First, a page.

Photographed September 2014

Sunday, July 24, 2016

Alameda Street Sighting - 1946 Chevrolet Stakebed Truck

Two years ago I featured a mid-1940s Chevy commercial flatbed truck. That one was a challenge to identify because of I don't know commercial trucks very well. Here we have another one which may be a 3600 series 3/4 ton model, which if I've guessed correctly is classified as a model 3609 stake bed.

Chevy trucks didn't change a whole lot between 1941 and 1946 on account of a little event called World War II. Postwar trucks had engineering improvements but visually were almost identical to models of five years before. True to their utilitarian nature, they were sold in a variety of solid, commercial-friendly paint colors with black fenders unless otherwise specified. Many featured simple painted trim in place of chrome. This one appears to be Export Blue over black, with body striping in Armour Yellow. Assuming the sales literature I read was correct, factory striping on blue trucks was normally Argent Silver. Customers had one engine option on smaller trucks like this, a 216.5 cubic inch inline six making roughly 90 horsepower. A three- or four-speed manual transmission put that meager power to the rear wheels.

This truck is in pretty good shape. I like the cheerful color combination. The stainless grille seems like it wants to be seen, because the battleship gray paint is coming off. Most of these trucks that I see have been restored with nice shiny grilles and bumpers, so it's a little unusual seeing bright mirrors and hood trim along with a black bumper and gray grille. There are a few modern pieces on this truck, mainly the rear lights, cab running lights and a newer trailer hitch. They don't spoil the vintage look of the old Chevy. This was one of my earliest shoots with my current camera, discovered by chance on a quiet little street. Some of the best sightings can come from random turns down streets like that.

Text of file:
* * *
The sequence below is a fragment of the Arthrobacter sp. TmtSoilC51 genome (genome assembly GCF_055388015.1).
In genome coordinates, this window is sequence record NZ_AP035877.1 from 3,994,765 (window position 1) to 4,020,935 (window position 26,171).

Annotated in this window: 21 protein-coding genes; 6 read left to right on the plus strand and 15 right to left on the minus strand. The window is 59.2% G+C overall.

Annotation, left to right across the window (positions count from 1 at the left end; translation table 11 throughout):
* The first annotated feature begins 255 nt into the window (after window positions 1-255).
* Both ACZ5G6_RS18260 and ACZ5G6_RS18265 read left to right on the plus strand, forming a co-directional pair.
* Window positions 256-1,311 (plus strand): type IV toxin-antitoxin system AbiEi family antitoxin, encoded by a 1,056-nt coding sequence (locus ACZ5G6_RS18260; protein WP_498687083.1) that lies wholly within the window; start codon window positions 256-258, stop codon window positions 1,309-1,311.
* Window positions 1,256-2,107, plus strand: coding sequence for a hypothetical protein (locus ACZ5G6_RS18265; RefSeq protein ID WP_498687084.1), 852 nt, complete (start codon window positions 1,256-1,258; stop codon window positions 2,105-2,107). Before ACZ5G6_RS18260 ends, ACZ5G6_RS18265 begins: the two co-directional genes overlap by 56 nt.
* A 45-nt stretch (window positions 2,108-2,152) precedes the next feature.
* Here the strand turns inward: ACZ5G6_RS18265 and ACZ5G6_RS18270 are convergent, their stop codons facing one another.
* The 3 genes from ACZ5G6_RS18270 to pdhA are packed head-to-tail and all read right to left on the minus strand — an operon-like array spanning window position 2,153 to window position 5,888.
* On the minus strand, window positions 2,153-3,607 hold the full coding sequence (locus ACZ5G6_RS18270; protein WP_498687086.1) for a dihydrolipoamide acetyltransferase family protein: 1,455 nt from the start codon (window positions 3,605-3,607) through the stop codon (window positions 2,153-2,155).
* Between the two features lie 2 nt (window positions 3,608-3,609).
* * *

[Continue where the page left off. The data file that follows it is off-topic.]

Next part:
Photographed August 2013

Friday, July 22, 2016

Oakland Street Sighting - 1966 Plymouth Sport Fury

I'm not really sure how the words "Sport" and "Fury" go together. I guess it's something like "Mustang" and "Cobra". When you don't think about it, it makes perfect sense. The name Fury comes from the three Greek goddesses of vengeance. So a Sport Fury must be a very athletic, angry goddess.

The Plymouth Fury debuted in 1956 as a special top trim level on the Belvedere line, available only as a hardtop coupe and offered in a single color scheme. The Fury line branched out in 1959 to include a full complement of body styles, and the addition of a Sport Fury coupe and convertible. Sport Fury disappeared for 1960 and '61, then returned in 1962 and would remain a part of the Plymouth lineup until 1971. Sport Fury was generally the top performance-oriented Plymouth with standard V8 power.

The 1966 Sport Fury was a mild refresh of the all-new '65 model, with visual changes limited to restyled grille and rear fascia, and different side trim that followed the body's character lines. If you wondered where the funky new grille came from on the 2016 RAM pickups, this may well be the inspiration.

This Fury is what I'd call a solid driver. It's not flashy, not concours, still looks good from twenty feet but doesn't stand out so much that you'd be scared parking it on the street. Full wheelcovers, blackwall tires and an off-white paint color give it an unassuming appearance. The windshield sticker announces that the car had been made compliant with California's emissions laws during the 1970s. Now that it's been smog-exempt for the better part of two decades, all the better to hide a big Mopar V8 under the hood of that plain white wrapper, should someone feel so inclined. And if not, it's a cool big old cruiser for the streets of Oakland.

Photographed May 2015

Monday, July 18, 2016

San Francisco Street Sighting - 1959 Chevrolet Impala Sport Sedan